The inevitability of the office romance—undeniable attraction, furtive yet sweet glances, flowers, small gifts, stolen moments, claims of favoritism and sex harassment, disruption to the workplace, and potentially, litigation and job loss. Not so romantic!
As adults, we spend most of our waking hours in the workplace. Opportunities to meet other adults become more limited as our work responsibilities increase, highlighting the common goals and bonds we share with our coworkers. Add the magic of attraction to this formula, and the product is often workplace romance. Over the last several years, news feeds have informed us that these attractions are not limited to employees but also extend to the C-suite. In 2019 McDonald’s CEO Steve Easterbrook abruptly resigned from his post for what was described as having a consensual relationship with an employee. The McDonald’s board of directors said he had “violated company policy and demonstrated poor judgment.”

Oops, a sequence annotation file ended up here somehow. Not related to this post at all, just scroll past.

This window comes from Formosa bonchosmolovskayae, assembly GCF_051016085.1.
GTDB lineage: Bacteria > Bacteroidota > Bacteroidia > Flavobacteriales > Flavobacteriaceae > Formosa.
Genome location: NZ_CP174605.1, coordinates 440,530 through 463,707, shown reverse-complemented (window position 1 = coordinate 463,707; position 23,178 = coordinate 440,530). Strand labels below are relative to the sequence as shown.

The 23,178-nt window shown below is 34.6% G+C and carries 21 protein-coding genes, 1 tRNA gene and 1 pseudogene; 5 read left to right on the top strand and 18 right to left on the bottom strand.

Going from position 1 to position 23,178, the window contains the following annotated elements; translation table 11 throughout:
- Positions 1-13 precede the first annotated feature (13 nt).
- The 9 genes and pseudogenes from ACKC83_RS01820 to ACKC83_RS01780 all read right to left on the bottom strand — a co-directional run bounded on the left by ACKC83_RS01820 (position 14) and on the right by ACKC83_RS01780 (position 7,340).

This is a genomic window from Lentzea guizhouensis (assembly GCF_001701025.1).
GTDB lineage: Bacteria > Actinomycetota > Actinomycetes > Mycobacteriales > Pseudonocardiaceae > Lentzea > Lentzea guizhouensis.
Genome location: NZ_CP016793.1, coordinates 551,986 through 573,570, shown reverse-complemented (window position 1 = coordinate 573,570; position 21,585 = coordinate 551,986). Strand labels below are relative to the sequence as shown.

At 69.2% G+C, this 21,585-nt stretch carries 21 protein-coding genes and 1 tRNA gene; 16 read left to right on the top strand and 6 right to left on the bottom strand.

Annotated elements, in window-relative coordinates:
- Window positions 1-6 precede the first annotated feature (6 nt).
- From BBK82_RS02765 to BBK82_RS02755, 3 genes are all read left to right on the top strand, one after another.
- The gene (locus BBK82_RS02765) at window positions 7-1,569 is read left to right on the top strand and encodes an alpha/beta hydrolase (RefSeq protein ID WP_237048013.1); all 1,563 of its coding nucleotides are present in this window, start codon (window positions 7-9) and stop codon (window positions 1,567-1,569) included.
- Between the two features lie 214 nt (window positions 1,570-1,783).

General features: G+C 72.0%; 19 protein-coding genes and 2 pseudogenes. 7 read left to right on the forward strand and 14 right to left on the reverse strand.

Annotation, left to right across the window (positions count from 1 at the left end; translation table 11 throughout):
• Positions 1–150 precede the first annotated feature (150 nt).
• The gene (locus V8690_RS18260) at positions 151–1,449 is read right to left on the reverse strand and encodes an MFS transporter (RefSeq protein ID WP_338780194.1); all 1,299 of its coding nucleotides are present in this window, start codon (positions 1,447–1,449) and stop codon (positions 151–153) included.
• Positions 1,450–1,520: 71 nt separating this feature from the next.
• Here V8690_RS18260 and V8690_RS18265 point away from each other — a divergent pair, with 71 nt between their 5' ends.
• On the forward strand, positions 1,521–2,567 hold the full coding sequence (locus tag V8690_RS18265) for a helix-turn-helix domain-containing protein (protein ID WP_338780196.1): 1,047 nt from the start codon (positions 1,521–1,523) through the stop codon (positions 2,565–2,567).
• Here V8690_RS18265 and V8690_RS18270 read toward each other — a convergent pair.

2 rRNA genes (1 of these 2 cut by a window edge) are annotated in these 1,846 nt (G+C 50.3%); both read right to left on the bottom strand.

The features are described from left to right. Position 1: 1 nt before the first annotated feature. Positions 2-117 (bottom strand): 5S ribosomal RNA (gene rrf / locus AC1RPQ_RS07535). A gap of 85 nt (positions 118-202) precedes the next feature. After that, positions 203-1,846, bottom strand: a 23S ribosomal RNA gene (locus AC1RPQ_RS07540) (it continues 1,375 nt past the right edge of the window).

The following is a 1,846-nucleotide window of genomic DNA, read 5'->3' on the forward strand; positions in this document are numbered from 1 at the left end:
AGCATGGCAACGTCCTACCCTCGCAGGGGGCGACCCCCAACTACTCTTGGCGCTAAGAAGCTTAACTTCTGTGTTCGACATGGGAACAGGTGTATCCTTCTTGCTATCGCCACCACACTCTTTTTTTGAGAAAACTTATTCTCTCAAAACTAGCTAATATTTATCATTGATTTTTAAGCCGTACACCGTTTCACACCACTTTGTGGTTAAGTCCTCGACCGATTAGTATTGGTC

So, what is an employer to do? Prohibit relationships between coworkers completely? Require the employees to sign a “love contract,” a document indicating that their relationship is consensual, laying out expected office behaviors during and after the romance ends? The reality of these solutions is that they are not always practical or effective, often forcing employees to lie about their circumstances and turning HR into the dating police.
There are solutions. Start with a culture that values respect for all. Follow with policies that support open communication and prohibit conflicts of interest (such as a supervisor/subordinate relationship) and retaliation. Train your employees, supervisors, managers, and leaders on their responsibilities related to handling any harassment.
Happy Valentine’s Day!